Q&A: Verné Boerner on the priorities of the Alaska Native Health Board post-pandemic
Verné Boerner is the President and CEO of the Alaska Native Health Board (ANHB). She leads the ANHB with over 25 years of experience in addressing health disparities in minority populations. The ANHB, established in 1968, is recognized as the statewide voice on Alaska Native health issues. The mission of the Alaska Native Health Board is to promote the spiritual, physical, mental, social and cultural well-being and pride of Alaska Native people.
In this Q&A, Boerner discussed the impacts of the pandemic on the Alaska Native community and the priorities of the ANHB as the world begins to re-open.
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Sydney Kurle: How have the Alaska native tribes driven the success of the state’s vaccine rollout?
Verné Boerner: “That is really a very key question. It really starts with going back to tribal sovereignty. So there are 229 federally recognized tribes in Alaska, and they collectively self-determined to go 100% self governance. I don’t know if you know what that means. Those 229 tribes, collectively, have joined in a single compact negotiation with the federal government. And through that process, they have been able to establish a true system of care. So we have the Alaska tribal health system is one that follows a continuum of care from the local, regional hub and state levels. And they have been developing this over several decades, and relying on self determination and their sovereign status as tribes. That’s where it starts.
Alaska’s 229 tribes are spread across over 660,000 square acres of land and water mass across the state. And in many cases, they are the only access point to care in their communities. And because of that, they are a critical component of the Alaska public health system. As part of that we have, over the years, developed a relationship with the state — including an existing immunization program that we’re able to tap into and utilize. So we capitalize on the partnerships that were there, the infrastructure that was already built, and our ability to self determine. And all of those put together allowed us to define our priority populations, tap into existing logistical issues with ordering, transportation and administering. So those are all the factors that have come together to help doctor the success of our vaccine rollout in the state of Alaska.”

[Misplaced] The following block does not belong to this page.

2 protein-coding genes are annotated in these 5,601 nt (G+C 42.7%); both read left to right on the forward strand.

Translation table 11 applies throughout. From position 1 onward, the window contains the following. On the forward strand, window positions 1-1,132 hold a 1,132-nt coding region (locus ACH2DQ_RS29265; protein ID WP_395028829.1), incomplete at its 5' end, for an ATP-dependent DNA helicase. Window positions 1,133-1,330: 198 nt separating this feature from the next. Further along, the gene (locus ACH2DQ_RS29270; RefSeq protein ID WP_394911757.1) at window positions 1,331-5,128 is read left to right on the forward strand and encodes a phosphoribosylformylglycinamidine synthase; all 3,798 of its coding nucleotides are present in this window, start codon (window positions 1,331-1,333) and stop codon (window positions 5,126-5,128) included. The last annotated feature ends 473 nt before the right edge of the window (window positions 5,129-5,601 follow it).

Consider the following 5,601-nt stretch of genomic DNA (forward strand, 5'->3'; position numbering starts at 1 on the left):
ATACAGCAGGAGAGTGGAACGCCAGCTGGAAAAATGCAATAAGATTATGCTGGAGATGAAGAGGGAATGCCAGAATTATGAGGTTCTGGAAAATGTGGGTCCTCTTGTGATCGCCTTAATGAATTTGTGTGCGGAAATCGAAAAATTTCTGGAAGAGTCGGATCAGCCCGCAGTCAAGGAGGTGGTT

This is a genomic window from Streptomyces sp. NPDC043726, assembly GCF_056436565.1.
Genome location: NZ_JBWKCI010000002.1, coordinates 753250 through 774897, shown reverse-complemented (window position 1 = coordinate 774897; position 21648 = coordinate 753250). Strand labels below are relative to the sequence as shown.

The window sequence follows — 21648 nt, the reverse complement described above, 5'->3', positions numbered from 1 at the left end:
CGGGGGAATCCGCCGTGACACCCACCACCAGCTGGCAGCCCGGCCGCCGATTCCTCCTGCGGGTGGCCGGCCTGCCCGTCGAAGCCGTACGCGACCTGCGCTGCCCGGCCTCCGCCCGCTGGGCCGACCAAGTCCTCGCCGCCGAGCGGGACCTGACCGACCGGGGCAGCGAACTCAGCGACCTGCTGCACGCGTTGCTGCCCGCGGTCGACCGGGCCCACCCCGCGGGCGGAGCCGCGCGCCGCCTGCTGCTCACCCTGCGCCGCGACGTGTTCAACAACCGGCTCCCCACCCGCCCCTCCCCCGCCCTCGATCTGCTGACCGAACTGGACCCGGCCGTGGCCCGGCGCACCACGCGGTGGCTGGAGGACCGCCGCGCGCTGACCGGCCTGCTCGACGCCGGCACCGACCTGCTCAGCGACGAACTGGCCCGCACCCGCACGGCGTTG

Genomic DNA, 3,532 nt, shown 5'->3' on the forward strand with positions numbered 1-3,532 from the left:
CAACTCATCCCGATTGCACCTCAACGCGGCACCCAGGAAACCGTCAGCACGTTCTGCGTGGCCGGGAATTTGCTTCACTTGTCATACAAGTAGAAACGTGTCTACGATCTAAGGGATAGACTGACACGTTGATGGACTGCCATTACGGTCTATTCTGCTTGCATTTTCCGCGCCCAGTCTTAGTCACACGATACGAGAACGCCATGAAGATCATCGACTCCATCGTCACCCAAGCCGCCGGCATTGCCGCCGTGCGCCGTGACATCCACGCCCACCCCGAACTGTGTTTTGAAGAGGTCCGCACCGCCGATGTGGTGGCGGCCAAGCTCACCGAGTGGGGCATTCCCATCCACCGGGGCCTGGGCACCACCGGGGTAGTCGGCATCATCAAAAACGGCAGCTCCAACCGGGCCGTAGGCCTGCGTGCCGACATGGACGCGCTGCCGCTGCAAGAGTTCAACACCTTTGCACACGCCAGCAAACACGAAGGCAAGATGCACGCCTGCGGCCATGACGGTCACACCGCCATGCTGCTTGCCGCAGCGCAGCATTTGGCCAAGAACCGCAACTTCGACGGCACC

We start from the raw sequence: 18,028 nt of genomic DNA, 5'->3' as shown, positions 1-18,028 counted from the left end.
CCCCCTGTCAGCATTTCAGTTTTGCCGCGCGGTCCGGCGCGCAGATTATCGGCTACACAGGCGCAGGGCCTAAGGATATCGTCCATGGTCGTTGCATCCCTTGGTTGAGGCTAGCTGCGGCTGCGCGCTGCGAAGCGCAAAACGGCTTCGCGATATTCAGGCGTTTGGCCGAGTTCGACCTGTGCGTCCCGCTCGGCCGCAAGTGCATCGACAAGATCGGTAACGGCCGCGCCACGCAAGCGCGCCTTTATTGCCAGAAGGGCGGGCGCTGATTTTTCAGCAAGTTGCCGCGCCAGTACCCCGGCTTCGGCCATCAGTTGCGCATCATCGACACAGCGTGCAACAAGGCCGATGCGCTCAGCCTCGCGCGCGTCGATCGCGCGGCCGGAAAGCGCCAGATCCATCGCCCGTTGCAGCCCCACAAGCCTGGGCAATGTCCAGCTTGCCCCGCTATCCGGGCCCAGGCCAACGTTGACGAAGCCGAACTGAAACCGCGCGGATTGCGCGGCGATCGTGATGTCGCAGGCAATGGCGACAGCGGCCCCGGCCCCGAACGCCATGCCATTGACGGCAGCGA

SK: Vaccine hesitancy has been a problem in minority populations in other parts of this country, especially with the COVID-19 vaccine. Why do you think the Alaska Native population seems to have had a different trend?
VB: “In many communities, they still reflect upon and feel the experience of the 1918 Spanish Flu pandemic. In some communities at that time, Alaska Natives accounted for 80% of the state’s deaths. Whole communities were devastated. We lost the entire adult populations in those communities. They were orphaned communities. This is a strong part of our collective memory. Then we’ve had similar experiences of being equally traumatized by a disparate impact from the H1N1 epidemic that occurred. And even with the COVID pandemic, our people represented 37% of the deaths, and were overrepresented in the amount of deaths and hospitalizations.
So we saw and felt it right away and had that experience from the 1918 flu pandemic and H1N1. And also knowing the risk factors, our communities, our health professionals and our community leaders recognized immediately and took immediate action to both close their borders, and restrict travel because they knew what it could and would mean to their communities if the disease was able to take hold in the communities themselves.”
SK: But what are some of the challenges to containing a pandemic in these rural villages?